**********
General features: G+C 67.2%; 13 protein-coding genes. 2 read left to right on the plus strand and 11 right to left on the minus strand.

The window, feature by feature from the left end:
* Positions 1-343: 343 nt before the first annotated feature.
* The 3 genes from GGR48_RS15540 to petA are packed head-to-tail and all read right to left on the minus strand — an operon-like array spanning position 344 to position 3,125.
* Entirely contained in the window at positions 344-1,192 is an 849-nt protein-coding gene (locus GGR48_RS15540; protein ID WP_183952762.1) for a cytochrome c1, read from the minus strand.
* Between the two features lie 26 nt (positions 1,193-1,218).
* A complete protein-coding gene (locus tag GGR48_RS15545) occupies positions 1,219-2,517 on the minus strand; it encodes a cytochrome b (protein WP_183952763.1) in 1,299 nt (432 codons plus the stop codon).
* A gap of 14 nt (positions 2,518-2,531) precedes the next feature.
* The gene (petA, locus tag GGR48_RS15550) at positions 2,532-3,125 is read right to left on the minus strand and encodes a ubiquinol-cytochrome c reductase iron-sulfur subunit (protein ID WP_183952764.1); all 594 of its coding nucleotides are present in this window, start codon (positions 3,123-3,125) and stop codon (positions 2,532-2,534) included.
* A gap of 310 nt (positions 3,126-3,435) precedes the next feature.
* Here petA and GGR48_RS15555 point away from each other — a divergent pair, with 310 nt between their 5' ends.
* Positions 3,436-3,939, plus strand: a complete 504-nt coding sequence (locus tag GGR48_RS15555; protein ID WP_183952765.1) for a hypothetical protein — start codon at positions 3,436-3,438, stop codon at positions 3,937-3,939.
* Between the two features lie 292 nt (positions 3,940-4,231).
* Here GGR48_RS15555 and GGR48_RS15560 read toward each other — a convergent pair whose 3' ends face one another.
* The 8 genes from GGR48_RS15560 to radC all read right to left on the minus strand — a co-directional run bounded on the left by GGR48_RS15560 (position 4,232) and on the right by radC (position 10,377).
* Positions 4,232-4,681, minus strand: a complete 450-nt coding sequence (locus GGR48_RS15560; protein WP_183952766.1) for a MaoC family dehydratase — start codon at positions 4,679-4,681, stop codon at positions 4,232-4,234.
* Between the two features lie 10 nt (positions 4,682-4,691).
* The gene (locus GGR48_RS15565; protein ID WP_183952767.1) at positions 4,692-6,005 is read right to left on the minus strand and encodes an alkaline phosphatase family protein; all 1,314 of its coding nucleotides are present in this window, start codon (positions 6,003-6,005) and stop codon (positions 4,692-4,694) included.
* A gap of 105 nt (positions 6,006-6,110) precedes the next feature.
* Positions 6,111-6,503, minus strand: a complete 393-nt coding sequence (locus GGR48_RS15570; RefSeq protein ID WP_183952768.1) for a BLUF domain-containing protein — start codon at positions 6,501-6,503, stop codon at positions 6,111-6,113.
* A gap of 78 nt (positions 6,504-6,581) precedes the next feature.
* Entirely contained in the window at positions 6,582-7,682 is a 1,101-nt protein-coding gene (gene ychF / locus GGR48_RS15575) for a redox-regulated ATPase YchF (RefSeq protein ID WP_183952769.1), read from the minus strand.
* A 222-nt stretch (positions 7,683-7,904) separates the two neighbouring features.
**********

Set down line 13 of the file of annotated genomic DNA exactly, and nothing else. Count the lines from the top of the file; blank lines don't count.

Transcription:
* Between the two features lie 292 nt (positions 3,940-4,231).